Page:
Mental health care is for everyone, and recognizing that you’d like to try therapy or coaching is a great first step
Getting mental health support is normal and healthy, but the stigma around seeking treatment combined with societal expectations of what men should and should not do sometimes means that men don’t receive the mental health treatment they deserve. But therapy is not about fixing you.
“Many men come to me for therapy looking for increased confidence,” Joseph Reich, a therapist and MyWellbeing community member. “Tip for confidence: You don’t need to think of yourself as better (than how you think of yourself now, or than others). All you need is to be truly okay with who you are today.”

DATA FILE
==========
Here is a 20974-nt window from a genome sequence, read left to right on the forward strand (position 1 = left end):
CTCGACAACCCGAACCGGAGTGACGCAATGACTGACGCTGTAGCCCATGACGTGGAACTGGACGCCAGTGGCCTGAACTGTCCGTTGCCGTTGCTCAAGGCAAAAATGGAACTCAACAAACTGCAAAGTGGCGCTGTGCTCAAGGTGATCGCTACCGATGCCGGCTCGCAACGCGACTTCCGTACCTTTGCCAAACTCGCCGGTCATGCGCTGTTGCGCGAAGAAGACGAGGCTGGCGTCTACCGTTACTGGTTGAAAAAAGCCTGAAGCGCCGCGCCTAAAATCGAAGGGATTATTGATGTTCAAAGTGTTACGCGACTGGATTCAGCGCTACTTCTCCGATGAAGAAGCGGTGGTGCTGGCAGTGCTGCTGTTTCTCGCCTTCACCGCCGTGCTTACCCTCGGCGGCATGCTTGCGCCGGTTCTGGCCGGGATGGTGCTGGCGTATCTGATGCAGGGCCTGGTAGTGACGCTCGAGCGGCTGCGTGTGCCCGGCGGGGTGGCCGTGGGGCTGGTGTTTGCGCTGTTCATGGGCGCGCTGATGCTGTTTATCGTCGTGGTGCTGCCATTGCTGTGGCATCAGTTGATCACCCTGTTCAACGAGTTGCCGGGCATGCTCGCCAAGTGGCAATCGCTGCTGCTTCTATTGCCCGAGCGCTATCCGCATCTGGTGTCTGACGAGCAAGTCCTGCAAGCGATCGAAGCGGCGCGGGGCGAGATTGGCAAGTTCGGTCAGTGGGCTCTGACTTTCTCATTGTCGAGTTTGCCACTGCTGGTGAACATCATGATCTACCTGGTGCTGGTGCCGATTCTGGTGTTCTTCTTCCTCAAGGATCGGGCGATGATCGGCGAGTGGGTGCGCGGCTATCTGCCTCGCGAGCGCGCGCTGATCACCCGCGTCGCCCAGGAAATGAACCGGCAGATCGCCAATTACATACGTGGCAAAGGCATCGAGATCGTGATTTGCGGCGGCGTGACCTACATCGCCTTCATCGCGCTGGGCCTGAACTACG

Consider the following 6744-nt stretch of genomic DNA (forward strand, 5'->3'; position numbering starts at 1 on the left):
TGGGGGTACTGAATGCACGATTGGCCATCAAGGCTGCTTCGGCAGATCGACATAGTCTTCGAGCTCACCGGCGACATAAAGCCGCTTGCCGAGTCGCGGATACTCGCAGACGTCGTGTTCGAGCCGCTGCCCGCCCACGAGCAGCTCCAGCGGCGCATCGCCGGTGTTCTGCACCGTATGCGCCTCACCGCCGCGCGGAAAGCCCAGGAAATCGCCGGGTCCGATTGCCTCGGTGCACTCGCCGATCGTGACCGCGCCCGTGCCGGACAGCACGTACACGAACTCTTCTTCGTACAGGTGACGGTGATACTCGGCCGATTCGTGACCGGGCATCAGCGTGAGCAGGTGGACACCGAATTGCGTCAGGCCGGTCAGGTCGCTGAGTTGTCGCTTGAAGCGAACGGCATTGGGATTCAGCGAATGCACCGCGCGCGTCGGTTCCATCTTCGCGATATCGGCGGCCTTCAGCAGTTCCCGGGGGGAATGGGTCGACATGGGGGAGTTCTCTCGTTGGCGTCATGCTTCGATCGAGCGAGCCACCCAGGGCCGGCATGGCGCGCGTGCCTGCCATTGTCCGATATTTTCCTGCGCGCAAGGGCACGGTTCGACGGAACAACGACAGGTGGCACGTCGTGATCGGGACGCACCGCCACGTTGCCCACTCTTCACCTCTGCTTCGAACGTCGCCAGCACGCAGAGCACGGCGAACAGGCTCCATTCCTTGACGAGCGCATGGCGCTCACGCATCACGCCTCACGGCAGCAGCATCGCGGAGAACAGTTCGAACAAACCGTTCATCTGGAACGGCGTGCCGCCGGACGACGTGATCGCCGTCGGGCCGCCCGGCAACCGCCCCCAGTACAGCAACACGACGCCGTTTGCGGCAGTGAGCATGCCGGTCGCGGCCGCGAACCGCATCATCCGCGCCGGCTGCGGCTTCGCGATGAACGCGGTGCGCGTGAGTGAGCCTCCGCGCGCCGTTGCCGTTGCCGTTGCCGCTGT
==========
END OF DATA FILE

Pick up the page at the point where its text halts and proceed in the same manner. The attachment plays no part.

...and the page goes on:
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about the author:
Caitlin is MyWellbeing’s Content Lead, a coach, a writer, a communication and organizational culture consultant, and the founder of Commcoterie (a communication consultancy with a free peer coaching community) who is passionate about all things communication, whole-self development, and storytelling. Her mission is to help people communicate and collaborate effectively so they can strengthen their communities and reach their goals.